Ennis Del Mar (Heath Ledger) and Jack Twist (Jake Gyllenhaal) are two strangers looking for work. Ennis is a ranch hand and young Jack is a rodeo enthusiast who rides occasionally. Though both have little to no experience with jobs of great complexity, they meet for the first time and find themselves accepting a job herding sheep across a mountain. Their boss Joe Aguirre (Randy Quaid) has little patience with his new employees and gives them a little rundown before sending them off to a task that will stretch across several seasons. The two men are exact opposites and find it difficult to relate. Ennis is reserved, quiet, and practical. His only interest is getting the job done well and returning home to his fiance. Jack is loudmouthed and chatty, and certainly more friendly than Ennis. This part of the film is considerably slower, taking its time to reveal the mountain terrain of Wyoming. That calm is disrupted when the food rations they collect, which consist mainly of beans and soup, grow tiresome, and the weather changes from summer to fall, then a harsh winter. The two men socialize, but don't exactly grow close; eventually the job requires that they distance themselves and watch over the mass herd from different areas. One night they decide to stay together on the camp and end up having sex. The morning after brings about denial and mixed feelings between them, but regardless, a bittersweet romance ensues. At the end of their job, the two part on bad terms and try to go about their lives.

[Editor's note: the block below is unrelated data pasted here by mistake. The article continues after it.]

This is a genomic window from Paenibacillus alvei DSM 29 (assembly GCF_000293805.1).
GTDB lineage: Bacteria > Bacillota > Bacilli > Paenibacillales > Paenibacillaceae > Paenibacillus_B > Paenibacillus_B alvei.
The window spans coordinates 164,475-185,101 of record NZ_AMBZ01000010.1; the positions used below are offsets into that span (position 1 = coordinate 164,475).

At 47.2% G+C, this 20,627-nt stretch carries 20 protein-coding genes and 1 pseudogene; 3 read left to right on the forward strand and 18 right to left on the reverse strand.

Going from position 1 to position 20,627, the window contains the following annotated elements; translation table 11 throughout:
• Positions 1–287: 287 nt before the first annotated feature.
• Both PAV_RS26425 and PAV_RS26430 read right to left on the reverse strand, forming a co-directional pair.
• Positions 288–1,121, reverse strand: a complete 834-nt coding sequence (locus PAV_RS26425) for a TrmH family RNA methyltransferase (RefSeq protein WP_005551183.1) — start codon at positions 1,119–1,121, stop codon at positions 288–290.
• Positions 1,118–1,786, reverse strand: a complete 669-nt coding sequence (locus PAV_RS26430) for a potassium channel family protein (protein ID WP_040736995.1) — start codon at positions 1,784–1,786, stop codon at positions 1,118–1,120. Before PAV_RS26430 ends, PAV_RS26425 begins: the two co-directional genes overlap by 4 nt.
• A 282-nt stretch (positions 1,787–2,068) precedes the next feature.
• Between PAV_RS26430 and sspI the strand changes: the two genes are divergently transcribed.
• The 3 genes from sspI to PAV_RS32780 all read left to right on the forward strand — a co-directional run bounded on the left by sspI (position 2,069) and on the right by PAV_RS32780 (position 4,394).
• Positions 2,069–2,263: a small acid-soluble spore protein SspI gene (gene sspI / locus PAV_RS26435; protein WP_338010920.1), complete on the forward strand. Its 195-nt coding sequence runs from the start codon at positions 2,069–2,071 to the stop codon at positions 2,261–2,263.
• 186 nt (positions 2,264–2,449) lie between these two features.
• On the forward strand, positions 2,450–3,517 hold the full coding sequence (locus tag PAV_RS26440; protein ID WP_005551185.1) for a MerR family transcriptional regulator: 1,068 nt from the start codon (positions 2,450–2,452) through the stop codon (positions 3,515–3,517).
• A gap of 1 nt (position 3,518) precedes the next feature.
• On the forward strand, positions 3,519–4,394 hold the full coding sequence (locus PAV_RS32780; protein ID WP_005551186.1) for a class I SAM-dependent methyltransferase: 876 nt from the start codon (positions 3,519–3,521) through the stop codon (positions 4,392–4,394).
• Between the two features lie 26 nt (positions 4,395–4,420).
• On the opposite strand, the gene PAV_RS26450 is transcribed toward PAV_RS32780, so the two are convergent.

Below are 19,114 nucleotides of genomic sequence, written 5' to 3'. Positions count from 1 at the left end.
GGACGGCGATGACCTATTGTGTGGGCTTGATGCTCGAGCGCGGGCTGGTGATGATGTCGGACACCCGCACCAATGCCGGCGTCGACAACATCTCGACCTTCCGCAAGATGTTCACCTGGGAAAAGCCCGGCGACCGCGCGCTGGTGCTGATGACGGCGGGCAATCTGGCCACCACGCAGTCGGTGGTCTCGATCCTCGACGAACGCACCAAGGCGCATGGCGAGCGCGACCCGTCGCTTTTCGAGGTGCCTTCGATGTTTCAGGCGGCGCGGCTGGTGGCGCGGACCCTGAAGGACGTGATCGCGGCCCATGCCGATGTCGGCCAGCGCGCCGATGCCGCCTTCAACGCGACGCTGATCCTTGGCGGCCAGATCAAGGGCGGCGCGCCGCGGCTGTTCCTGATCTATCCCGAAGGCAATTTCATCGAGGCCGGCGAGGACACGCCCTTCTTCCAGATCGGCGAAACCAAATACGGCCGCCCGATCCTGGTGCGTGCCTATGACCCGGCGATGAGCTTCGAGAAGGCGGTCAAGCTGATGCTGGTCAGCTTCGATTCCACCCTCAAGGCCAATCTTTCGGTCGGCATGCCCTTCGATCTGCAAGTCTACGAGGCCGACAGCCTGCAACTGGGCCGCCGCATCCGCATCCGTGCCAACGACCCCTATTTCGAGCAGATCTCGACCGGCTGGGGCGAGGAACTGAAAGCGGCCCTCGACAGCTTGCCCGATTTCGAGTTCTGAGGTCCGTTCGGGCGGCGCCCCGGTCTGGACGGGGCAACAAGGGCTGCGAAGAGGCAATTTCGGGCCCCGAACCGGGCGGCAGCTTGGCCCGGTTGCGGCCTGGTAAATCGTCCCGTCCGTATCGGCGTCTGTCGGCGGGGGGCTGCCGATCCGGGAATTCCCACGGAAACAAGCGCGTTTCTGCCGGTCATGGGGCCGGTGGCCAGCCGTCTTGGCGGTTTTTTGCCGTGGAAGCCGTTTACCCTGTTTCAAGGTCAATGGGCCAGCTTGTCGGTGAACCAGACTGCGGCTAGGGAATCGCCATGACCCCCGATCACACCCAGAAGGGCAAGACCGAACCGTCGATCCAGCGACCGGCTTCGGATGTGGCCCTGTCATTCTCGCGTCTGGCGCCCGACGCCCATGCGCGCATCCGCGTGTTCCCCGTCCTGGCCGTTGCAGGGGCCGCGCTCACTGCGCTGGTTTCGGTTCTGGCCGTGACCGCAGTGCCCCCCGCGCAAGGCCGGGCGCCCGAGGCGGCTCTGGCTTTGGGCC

Ennis marries his fiance Alma (Michelle Williams), and Jack takes up the rodeo again and meets Lureen (Anne Hathaway). Each begins a family and settles into their new responsibilities. You see each man happy with their current relationships and excited about the future. Years pass, children are born, and that excitement dwindles into habit and duty, causing Jack to grow restless and search for Ennis. He sends a postcard and invites him to go on a fishing trip on Brokeback Mountain. Ennis agrees without haste, and their romance is rekindled in secrecy. With the distance between them and families they must provide for, the two continue meeting a few times a year. Meanwhile, their marriages are slowly destroyed and their anxiety about being found out becomes too much to bear. This continues for just under 20 years, until suspicions reach a high point and tragedy strikes.